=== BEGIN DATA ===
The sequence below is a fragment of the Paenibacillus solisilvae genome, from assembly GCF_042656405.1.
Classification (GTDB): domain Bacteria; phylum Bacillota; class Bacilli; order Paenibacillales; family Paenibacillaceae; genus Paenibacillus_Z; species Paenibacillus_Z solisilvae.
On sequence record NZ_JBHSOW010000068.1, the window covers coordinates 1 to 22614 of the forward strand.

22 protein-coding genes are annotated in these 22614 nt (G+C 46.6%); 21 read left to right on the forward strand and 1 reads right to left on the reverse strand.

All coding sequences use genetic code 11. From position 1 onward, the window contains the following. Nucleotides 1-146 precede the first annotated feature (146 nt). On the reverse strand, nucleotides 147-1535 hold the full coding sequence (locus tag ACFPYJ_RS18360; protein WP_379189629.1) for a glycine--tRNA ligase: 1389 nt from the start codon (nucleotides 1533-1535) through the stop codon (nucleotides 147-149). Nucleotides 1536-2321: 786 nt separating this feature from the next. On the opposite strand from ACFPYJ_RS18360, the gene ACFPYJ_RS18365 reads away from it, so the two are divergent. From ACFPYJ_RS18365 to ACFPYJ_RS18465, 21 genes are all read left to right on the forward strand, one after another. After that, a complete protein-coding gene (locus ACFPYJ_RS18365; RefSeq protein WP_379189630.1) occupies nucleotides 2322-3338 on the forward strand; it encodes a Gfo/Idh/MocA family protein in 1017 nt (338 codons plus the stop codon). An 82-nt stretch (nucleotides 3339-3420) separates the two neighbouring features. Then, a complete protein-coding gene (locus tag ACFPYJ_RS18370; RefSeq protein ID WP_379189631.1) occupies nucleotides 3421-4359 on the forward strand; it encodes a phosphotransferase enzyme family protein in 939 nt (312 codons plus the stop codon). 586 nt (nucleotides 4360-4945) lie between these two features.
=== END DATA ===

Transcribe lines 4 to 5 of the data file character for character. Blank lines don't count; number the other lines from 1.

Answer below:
22 protein-coding genes are annotated in these 22614 nt (G+C 46.6%); 21 read left to right on the forward strand and 1 reads right to left on the reverse strand.

All coding sequences use genetic code 11. From position 1 onward, the window contains the following. Nucleotides 1-146 precede the first annotated feature (146 nt). On the reverse strand, nucleotides 147-1535 hold the full coding sequence (locus tag ACFPYJ_RS18360; protein WP_379189629.1) for a glycine--tRNA ligase: 1389 nt from the start codon (nucleotides 1533-1535) through the stop codon (nucleotides 147-149). Nucleotides 1536-2321: 786 nt separating this feature from the next. On the opposite strand from ACFPYJ_RS18360, the gene ACFPYJ_RS18365 reads away from it, so the two are divergent. From ACFPYJ_RS18365 to ACFPYJ_RS18465, 21 genes are all read left to right on the forward strand, one after another. After that, a complete protein-coding gene (locus ACFPYJ_RS18365; RefSeq protein WP_379189630.1) occupies nucleotides 2322-3338 on the forward strand; it encodes a Gfo/Idh/MocA family protein in 1017 nt (338 codons plus the stop codon). An 82-nt stretch (nucleotides 3339-3420) separates the two neighbouring features. Then, a complete protein-coding gene (locus tag ACFPYJ_RS18370; RefSeq protein ID WP_379189631.1) occupies nucleotides 3421-4359 on the forward strand; it encodes a phosphotransferase enzyme family protein in 939 nt (312 codons plus the stop codon). 586 nt (nucleotides 4360-4945) lie between these two features.